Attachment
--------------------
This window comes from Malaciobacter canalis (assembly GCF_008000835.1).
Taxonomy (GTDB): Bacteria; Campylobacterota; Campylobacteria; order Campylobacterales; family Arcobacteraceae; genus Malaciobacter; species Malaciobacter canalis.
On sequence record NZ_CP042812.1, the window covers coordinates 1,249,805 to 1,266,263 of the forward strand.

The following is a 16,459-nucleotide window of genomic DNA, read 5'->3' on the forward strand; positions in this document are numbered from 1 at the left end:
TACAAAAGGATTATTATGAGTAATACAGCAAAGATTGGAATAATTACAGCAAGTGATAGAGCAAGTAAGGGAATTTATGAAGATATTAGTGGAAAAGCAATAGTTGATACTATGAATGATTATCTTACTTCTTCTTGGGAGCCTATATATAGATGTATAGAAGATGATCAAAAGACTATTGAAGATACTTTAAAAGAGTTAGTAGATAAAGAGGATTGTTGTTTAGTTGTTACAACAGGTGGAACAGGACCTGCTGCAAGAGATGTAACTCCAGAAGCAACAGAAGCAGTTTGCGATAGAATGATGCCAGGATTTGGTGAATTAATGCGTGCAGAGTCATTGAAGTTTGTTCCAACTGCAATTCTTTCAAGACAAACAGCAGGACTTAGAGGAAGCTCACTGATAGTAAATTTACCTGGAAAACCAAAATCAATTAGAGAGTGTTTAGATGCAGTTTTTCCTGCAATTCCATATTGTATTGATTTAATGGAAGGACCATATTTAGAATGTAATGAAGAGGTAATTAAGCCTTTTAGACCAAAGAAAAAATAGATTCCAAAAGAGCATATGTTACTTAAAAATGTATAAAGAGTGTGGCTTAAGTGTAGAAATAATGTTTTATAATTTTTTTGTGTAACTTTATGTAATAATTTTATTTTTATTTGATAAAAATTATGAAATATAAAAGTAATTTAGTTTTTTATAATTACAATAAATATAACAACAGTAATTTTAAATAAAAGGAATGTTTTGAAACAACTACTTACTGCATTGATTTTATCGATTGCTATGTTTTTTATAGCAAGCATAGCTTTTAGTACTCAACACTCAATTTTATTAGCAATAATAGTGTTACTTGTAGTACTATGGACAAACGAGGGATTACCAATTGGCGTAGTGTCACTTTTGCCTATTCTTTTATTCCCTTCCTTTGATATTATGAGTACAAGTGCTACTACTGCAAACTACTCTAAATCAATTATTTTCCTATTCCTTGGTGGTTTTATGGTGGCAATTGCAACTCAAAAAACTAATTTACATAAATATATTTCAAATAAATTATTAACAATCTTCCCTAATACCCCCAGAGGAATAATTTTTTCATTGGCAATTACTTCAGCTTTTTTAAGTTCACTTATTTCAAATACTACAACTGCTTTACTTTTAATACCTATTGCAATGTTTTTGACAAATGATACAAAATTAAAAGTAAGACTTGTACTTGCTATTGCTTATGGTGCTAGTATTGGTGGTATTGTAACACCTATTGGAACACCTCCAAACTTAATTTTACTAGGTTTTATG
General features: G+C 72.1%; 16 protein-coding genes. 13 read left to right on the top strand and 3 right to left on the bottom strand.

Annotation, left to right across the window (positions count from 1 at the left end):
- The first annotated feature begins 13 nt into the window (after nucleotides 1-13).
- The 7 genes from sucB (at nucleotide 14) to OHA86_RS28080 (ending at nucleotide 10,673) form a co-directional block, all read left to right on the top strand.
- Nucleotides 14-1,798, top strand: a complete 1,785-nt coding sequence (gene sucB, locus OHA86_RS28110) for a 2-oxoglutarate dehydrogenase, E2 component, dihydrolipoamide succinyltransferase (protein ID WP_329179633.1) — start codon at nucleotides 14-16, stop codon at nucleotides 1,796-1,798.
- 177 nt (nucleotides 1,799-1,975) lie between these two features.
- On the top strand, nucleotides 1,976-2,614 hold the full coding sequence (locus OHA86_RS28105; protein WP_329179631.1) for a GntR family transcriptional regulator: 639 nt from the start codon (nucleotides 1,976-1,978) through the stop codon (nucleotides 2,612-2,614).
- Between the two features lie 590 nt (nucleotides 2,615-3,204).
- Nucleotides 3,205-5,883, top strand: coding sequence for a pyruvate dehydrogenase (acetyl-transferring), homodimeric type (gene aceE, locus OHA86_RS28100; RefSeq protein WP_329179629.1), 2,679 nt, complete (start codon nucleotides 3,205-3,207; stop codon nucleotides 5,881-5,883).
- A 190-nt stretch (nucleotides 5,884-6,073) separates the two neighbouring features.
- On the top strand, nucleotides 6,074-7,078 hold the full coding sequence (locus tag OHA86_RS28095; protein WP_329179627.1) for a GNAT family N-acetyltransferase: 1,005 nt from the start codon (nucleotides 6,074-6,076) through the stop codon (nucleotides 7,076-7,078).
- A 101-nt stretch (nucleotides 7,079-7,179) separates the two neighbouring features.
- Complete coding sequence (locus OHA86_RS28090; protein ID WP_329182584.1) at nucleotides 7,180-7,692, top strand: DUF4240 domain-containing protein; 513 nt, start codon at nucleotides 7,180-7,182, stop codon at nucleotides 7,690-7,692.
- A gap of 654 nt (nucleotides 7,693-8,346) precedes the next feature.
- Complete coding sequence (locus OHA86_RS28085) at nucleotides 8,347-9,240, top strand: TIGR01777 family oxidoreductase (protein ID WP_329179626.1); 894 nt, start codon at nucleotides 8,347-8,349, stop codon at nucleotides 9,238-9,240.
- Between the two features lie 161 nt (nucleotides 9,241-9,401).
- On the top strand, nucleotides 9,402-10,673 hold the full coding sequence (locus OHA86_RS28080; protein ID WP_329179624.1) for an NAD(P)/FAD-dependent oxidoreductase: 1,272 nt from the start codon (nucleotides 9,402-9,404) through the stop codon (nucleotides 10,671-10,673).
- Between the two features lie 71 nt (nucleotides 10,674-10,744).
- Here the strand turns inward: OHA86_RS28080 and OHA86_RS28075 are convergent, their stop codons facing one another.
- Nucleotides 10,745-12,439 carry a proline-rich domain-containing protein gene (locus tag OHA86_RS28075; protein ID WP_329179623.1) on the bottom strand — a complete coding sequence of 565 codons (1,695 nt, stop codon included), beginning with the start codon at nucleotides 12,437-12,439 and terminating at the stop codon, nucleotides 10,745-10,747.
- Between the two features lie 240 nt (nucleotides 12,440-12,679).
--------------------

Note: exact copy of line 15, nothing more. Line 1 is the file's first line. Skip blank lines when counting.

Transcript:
- A 190-nt stretch (nucleotides 5,884-6,073) separates the two neighbouring features.